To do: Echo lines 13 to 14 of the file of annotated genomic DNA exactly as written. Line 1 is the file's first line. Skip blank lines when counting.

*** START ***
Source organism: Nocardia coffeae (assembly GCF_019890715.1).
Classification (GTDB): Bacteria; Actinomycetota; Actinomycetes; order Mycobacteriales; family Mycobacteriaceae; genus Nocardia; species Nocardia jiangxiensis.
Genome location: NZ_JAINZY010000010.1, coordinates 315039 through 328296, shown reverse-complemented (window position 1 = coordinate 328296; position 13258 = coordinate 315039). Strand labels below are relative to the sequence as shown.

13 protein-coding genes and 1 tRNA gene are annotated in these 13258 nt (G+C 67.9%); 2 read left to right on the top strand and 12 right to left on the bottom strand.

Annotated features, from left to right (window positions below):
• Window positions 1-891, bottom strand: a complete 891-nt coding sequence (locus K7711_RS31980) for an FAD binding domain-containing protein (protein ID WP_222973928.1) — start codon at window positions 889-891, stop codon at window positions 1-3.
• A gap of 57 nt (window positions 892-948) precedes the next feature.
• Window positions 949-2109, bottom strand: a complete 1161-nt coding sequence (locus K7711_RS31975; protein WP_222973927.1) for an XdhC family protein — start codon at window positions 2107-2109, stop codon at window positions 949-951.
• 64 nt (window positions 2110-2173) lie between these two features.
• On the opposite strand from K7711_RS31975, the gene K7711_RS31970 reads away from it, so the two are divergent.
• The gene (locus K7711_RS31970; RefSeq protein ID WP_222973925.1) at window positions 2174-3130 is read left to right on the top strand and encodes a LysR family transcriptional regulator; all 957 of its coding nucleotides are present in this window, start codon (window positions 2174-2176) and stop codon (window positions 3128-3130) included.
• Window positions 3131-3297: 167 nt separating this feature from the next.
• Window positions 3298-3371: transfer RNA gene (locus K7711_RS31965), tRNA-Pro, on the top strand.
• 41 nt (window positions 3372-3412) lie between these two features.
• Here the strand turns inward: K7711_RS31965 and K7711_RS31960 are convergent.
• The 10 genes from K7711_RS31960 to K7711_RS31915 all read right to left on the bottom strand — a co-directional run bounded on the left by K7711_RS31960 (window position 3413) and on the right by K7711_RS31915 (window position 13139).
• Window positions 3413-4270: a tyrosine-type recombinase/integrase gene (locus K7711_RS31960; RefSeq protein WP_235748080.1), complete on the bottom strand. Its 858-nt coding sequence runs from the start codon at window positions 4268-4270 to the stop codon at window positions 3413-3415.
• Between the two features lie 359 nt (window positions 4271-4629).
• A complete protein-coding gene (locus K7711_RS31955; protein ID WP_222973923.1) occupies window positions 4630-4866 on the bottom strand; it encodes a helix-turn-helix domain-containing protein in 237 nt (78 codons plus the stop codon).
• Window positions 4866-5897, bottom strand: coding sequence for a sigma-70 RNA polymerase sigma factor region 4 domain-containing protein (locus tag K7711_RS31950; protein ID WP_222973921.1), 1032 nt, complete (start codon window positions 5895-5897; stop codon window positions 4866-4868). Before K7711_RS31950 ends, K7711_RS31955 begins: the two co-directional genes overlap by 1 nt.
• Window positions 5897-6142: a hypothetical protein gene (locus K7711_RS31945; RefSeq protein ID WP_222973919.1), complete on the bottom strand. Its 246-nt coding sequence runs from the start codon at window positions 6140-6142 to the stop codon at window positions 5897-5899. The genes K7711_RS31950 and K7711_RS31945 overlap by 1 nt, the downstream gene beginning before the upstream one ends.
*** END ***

• Window positions 3298-3371: transfer RNA gene (locus K7711_RS31965), tRNA-Pro, on the top strand.
• 41 nt (window positions 3372-3412) lie between these two features.